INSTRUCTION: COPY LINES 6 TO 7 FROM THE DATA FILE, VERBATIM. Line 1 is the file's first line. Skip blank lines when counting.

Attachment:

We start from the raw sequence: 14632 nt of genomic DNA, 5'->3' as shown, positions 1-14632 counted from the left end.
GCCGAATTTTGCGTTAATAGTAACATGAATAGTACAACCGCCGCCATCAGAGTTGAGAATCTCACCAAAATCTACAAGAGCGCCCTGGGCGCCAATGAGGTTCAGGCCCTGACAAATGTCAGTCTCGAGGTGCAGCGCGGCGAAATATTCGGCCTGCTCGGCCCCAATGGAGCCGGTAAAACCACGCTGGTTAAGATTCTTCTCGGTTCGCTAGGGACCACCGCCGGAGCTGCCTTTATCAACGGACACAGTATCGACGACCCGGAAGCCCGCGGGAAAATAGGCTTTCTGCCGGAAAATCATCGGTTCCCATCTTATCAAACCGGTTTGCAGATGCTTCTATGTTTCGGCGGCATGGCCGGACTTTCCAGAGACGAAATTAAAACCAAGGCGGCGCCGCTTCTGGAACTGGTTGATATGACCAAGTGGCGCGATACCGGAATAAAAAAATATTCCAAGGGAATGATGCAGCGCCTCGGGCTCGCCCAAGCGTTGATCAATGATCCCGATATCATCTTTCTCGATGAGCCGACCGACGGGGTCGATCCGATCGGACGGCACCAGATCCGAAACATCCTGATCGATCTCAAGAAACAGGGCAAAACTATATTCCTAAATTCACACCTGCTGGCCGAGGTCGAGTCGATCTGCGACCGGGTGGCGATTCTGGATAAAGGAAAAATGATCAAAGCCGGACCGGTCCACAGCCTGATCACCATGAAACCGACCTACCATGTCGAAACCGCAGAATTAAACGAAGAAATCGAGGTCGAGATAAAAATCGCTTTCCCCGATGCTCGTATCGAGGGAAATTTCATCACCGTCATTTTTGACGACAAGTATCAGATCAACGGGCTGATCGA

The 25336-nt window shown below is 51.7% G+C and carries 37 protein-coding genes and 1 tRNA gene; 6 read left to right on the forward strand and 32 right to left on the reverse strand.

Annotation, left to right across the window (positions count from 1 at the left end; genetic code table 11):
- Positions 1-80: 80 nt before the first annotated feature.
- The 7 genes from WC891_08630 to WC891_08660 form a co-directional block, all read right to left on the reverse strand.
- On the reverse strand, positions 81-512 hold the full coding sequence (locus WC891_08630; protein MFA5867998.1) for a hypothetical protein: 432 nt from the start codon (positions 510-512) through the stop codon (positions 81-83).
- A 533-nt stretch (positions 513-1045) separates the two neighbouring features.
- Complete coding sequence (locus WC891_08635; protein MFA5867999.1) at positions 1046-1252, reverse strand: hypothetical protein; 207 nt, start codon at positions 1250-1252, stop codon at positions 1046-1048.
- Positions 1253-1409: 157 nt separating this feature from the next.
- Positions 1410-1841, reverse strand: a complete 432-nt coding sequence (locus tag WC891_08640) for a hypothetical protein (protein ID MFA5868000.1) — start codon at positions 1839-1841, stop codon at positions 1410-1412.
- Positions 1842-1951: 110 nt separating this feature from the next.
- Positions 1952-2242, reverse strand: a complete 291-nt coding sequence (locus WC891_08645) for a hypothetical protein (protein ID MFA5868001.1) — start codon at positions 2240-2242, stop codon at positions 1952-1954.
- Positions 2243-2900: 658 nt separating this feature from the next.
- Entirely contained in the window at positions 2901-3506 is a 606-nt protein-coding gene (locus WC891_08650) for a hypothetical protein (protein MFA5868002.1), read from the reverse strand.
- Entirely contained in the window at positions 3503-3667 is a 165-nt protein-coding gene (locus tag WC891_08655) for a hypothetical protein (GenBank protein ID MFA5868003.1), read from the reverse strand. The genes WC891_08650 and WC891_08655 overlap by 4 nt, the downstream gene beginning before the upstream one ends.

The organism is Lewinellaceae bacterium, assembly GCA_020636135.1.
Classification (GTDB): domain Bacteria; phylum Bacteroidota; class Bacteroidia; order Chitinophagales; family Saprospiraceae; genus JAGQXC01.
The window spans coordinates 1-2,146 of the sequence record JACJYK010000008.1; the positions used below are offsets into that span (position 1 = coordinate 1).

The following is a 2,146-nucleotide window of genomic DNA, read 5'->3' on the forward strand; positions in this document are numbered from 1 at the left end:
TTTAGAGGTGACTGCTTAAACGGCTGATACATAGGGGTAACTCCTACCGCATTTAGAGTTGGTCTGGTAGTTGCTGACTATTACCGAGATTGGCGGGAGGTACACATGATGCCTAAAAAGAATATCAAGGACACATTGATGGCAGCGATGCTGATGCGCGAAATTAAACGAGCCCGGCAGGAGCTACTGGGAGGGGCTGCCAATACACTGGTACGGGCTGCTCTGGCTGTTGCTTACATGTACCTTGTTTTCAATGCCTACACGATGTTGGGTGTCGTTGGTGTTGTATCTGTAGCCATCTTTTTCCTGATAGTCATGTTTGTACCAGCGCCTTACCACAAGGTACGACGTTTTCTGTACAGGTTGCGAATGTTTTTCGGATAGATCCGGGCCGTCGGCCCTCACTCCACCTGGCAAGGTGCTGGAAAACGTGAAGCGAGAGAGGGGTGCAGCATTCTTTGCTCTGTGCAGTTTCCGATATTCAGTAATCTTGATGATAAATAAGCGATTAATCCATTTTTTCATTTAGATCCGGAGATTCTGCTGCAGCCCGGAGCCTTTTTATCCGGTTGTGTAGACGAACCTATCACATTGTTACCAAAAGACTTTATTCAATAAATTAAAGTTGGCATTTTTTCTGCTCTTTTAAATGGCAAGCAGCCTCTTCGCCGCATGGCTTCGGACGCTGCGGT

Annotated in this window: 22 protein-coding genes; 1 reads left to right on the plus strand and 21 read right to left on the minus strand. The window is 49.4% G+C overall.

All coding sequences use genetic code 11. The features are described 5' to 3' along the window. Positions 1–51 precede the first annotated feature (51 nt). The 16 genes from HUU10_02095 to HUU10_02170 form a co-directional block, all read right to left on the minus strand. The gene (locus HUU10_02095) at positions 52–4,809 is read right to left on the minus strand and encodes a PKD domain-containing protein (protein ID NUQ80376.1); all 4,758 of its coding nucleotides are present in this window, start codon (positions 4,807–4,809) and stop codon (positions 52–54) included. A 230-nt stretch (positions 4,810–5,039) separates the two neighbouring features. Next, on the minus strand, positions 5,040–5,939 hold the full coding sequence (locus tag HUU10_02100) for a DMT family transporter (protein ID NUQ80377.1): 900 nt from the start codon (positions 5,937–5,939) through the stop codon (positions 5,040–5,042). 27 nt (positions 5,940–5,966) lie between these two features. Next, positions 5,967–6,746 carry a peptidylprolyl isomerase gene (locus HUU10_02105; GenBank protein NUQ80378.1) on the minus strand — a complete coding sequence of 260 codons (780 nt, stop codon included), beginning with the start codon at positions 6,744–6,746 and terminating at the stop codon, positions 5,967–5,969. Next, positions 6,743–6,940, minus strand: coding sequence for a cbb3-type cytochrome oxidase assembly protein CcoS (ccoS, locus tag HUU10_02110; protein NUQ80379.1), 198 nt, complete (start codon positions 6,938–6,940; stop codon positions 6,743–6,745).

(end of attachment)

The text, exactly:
- The 7 genes from WC891_08630 to WC891_08660 form a co-directional block, all read right to left on the reverse strand.
- On the reverse strand, positions 81-512 hold the full coding sequence (locus WC891_08630; protein MFA5867998.1) for a hypothetical protein: 432 nt from the start codon (positions 510-512) through the stop codon (positions 81-83).